This point might seem to be orthogonal to Josh's argument since (at least as I recall it) he makes no explicit claims about any view other than meritocracy or genetic determinism. However, I think it's relevant because it poses a challenge to his implicit claims that the mere existence of elites is a fundamental problem which no legitimating ethos can really alleviate and that the broadly liberal and egalitarian strains present in meritocracy are necessarily signs of progress.  Furthermore, my intuitive sense (and I invite him to correct me, since he's much more historically literate than I) is that a view like this one  has often played just as much of a role in the legitimation of historical elites as has pure genetic determinism; for instance, it seems like the frequently cited idea that aristocrats are "raised to rule" is an invocation of the view I have in mind. It also seems to me that this type of institutionally focused view would be less likely to lead to the negative consequences Josh ascribes (plausibly) to genetic determinism, and I'd be interested to hear any thoughts of his on that subject.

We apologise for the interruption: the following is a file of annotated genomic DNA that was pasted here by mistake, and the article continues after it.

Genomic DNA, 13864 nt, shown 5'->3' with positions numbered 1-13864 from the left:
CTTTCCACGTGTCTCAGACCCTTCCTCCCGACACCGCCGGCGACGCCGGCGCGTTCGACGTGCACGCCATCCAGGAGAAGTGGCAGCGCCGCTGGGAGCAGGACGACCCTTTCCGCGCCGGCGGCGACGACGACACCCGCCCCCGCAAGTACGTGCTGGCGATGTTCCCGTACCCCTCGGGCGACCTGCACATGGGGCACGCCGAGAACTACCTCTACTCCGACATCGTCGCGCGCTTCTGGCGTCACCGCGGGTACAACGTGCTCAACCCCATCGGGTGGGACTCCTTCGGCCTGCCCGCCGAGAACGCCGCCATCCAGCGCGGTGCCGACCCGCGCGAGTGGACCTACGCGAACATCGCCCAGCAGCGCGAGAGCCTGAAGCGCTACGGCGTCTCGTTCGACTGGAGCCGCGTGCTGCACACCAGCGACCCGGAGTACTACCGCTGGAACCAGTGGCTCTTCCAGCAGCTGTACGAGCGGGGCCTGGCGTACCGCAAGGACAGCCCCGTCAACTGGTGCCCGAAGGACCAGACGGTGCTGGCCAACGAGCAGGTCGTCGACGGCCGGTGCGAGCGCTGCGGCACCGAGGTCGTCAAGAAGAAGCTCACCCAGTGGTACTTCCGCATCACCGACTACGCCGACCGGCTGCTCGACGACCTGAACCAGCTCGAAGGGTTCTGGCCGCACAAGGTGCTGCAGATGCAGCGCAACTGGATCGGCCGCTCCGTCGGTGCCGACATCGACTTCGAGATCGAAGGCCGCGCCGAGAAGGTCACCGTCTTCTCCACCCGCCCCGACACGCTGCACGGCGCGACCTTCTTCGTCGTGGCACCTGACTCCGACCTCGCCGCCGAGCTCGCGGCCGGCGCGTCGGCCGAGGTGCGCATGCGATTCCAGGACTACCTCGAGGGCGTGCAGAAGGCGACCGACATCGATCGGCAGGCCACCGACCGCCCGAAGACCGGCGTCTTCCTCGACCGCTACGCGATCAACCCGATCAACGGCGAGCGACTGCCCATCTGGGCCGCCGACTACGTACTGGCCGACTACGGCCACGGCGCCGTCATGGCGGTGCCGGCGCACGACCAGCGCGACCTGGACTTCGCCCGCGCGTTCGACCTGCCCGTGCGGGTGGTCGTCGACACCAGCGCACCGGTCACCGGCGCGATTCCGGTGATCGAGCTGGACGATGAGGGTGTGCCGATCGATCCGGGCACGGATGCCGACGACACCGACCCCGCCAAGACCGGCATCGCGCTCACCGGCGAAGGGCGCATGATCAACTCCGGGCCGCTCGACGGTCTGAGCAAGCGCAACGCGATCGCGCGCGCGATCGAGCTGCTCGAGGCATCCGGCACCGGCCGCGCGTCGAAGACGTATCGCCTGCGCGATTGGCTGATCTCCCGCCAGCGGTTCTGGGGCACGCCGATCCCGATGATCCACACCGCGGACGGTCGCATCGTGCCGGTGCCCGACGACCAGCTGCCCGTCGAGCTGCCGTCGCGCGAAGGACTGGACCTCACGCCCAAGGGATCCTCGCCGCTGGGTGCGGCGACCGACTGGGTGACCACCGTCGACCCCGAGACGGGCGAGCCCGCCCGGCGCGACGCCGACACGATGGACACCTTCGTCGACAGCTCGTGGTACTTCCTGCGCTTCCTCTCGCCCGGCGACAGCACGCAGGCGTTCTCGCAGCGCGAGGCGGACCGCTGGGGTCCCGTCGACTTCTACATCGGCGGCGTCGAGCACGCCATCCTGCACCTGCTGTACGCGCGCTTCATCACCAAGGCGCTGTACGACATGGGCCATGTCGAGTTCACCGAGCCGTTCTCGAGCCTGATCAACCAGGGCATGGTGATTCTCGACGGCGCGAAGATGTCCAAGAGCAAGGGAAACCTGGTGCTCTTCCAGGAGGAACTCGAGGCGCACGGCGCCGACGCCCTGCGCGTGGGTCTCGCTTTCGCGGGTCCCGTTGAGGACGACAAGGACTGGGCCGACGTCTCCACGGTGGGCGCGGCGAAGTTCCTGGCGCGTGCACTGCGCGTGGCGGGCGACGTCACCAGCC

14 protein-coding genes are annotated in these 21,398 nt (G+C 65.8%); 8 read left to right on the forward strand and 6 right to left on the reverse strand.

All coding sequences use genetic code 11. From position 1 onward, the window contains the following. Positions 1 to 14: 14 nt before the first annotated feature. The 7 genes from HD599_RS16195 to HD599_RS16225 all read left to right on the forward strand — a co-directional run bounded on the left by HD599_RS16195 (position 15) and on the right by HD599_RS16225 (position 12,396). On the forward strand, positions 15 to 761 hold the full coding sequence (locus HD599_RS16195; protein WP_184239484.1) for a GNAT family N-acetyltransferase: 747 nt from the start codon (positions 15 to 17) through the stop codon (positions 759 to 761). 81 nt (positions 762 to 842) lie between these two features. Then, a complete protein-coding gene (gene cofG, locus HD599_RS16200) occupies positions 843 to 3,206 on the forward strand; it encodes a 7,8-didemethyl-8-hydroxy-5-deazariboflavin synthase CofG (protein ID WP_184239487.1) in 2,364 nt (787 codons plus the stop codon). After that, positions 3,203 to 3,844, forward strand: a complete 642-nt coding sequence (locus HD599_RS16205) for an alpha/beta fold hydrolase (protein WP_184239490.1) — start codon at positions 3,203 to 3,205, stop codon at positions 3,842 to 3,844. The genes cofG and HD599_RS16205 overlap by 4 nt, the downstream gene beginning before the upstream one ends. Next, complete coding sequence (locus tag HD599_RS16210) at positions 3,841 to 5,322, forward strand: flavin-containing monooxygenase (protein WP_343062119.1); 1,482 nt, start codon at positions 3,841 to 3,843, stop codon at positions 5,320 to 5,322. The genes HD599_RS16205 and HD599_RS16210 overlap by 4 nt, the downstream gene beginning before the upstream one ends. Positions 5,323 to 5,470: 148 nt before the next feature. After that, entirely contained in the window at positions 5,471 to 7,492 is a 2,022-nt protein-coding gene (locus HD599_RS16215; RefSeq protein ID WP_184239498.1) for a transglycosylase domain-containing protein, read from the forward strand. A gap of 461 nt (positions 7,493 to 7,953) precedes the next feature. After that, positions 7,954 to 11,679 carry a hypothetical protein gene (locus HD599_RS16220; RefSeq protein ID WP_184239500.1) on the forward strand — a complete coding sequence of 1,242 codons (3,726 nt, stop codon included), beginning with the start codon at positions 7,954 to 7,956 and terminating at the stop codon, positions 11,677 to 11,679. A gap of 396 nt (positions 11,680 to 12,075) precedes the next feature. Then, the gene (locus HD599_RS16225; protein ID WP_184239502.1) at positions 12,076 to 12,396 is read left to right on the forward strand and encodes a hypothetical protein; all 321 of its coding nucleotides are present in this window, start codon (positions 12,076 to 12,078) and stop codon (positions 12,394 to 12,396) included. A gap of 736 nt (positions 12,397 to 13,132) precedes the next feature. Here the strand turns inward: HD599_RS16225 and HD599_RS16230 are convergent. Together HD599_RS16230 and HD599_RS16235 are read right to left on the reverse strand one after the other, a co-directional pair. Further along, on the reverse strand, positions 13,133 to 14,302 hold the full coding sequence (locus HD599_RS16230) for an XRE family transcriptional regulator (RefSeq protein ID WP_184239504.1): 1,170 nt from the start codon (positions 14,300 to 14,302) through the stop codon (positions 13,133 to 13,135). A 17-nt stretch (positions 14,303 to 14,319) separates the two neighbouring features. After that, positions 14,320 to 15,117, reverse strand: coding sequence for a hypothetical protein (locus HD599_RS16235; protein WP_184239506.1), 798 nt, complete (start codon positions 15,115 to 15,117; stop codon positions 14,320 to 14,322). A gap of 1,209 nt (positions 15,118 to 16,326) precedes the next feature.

Second, I think there's some plausibility to a more restricted version of Millman's claim along the following lines: while meritocracy may not be more corrupting of elites on the whole than genetic determinism, a meritocratic elite will be prone to a specific form of corruption which will not afflict an elite that subscribes to genetic determinism. I think that, because meritocracy makes access to many important goods conditional on success in a competition which everyone supposedly has an equal chance in, it allows elites to be indifferent to the well-being of ordinary people in a distinctive way; after all, they had a fair chance to have a good life and they blew it. You can see this, for instance, in the way that it's often assumed in discussions of areas with concentrated poverty that our main concern should be enabling high achievers to escape from them, rather than making them better places to live for all of their residents. It seems to me that even if genetic determinism gives rise to all of the problems Josh mentions (as seems plausible), it doesn't provide the same sort of support to this idea; this is even apparent in his claim that elites in genetically determinist societies tend to argue that the poor enjoy their squalor, which while obviously awful is concerned with their well-being in a way that meritocrats often are not. This point doesn't necessarily imply that genetic determinism will lead to a better society than meritocracy on balance (and in any case I think we should reject it because it's unsupported by the best available evidence), but it does suggest that we have something to learn from genetically determinist elites.